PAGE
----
ENTER THE DEN OF SIN: BAGS OF BLOOD & LITTLE BOYS PAINTED BLUE

As I may have pointed out in previous columns the fiancé and I both work at a local alternative video store which is occupied by the various sorts of malcontents one would expect to find in such an environment. As a result, in addition to the fabulous and far reaching catalogue which is the rental department of the store, we also find in the other staff an invaluable source of hard to find, not yet released, grey-market movies. Usually it’s poor ol’ Sinister Sam who we milk as our our personal sacred movie cow, but this time our buddy Don was able to pony up the goods as it were.

We’d been hearing for some time about “Ju-On: The Grudge” (in our defense, before the Sarah Michelle Gellar version was announced) so when Don mentioned that he had come upon a copy we were quick to program it and find out what all the fuss was about. We do take some pride here at the Den of Sin in being the first to screen certain movies, at least among our core group of friends, but it turns out we’d been scooped on this one as three of the regulars had already seen it. But since our general criteria states only that my fiancé and I should not have seen it yet we decided to act quickly and show it at the Den of Sin.

But what to program with a new school Japanese shocker with an American “re-imagining” (at least it’s directed by Takashi Shimizu) soon to hit theaters? Well, apparently my fiancé had been reading quite a bit lately about a Korean thriller called “Tell Me Something” that he’d been dying to check out. I guess after catching “A Tale of Two Sisters” and “Save the Green Planet” at the VIFF last year he was eager to immerse himself in as much Kim-Chi cinema as possible. Unfortunately what we didn’t realize is that when a review says “slick” they mean shiny and stupid.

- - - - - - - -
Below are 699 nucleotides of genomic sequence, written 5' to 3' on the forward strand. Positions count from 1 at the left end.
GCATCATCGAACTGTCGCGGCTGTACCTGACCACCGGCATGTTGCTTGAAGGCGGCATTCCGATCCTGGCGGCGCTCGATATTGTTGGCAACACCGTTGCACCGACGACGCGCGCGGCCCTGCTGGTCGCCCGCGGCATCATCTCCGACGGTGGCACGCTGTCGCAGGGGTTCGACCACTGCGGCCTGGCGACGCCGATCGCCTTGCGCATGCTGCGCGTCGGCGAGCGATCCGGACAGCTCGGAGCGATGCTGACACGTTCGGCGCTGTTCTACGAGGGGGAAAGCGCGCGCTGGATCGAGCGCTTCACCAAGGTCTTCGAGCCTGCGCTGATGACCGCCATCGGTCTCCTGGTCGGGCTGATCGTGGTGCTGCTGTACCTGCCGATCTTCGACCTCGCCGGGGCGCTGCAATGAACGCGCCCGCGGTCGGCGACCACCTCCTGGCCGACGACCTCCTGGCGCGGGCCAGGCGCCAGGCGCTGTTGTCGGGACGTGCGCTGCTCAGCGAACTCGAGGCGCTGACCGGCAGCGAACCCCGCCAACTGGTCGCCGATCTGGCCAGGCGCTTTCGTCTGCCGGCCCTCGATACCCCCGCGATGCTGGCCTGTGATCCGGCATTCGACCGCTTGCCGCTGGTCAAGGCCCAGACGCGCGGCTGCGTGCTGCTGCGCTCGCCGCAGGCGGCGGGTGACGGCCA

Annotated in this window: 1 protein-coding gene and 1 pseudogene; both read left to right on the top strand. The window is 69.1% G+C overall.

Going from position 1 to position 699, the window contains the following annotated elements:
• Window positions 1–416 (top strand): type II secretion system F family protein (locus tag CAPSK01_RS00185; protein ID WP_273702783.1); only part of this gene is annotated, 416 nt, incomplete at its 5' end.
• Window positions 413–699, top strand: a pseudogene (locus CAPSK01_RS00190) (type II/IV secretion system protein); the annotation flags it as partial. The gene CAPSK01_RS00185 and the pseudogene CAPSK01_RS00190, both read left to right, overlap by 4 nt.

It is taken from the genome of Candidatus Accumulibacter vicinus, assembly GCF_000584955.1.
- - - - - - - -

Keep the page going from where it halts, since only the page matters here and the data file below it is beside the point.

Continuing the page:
Enticed with promises of Japanese scares we had a pretty good turnout with 11 people showing, including one newbie (hi Karl). Since the days have been getting longer and brighter we tried to delay starting as long as we could and still get up in the morning for work, but it still wasn’t dark enough for “Ju-On: The Grudge” so “Tell Me Something” kicked us off. There was some amusement as our friend Damon attempted to translate the Korean text for us, he being the resident Rice King and official authority on all things Korean. Unfortunately the best he could do was “Korean stuff, Korean stuff” so we mocked him greatly. This was followed by someone mentioning “Dragonstorm” again and although Corinne swears that her recent absences have more to do with school than my fiance’s programming choice, just the very mention of that “film” caused her to fly into a rage (again) and almost beat him senseless. Luckily we were all distracted by some extremely bloody gore within the first two minutes of the film so we knew we were off to a good start. However, aside from the start, the gore was the only thing that was good about this movie.

The plot seems to have been cooked up by someone who watched a lot of “erotic thrillers” in the early nineties, took the scripts, tossed them into a blender and hit “puree”. This movie’s got it all: a cop on the edge haunted by the recent death of his mother and under investigation by internal affairs; his hapless (overweight) partner with a fondness for peanuts; a mysterious abusive father; a fragile woman at the center of all these murders and more red herrings than you could shake a stick at. The only thing that sets it apart from any film made between 1989 & 1995 with Michael Douglas is the amount and scale of the gore. There are giant garbage bags filled with gore that spill open in giant geysers, tidal waves of blood that cause huge 15 car pileups and every body part you could imagine stuffed into tiny little freezer baggies. Seriously, the gore is the only thing that identifies this as an Asian film (well, aside from the language).

The formulaic plot driven by each character’s increasingly stupid behavior, ominous overuse of bad pop music (Placebo in this case) and the overt symbolism (granted not everyone present would have known that white is the colour associated with death in Asia, but the primary audience for this movie would have) were serious downers. But at least everything looked good. We were also able to give ourselves brownie points for recognizing Jung-ah Yum as the stepmother from “A Tale of Two Sisters”. However, unless every one of her movies from here on out is about fluffy signing bunnies I don’t think any of us will ever be able to trust her again.

Time for “Ju-On: The Grudge” in part two of ENTER THE DEN OF SIN: BAGS OF BLOOD & LITTLE BOYS PAINTED BLUE>>>




Posted on June 24, 2004 in Features by
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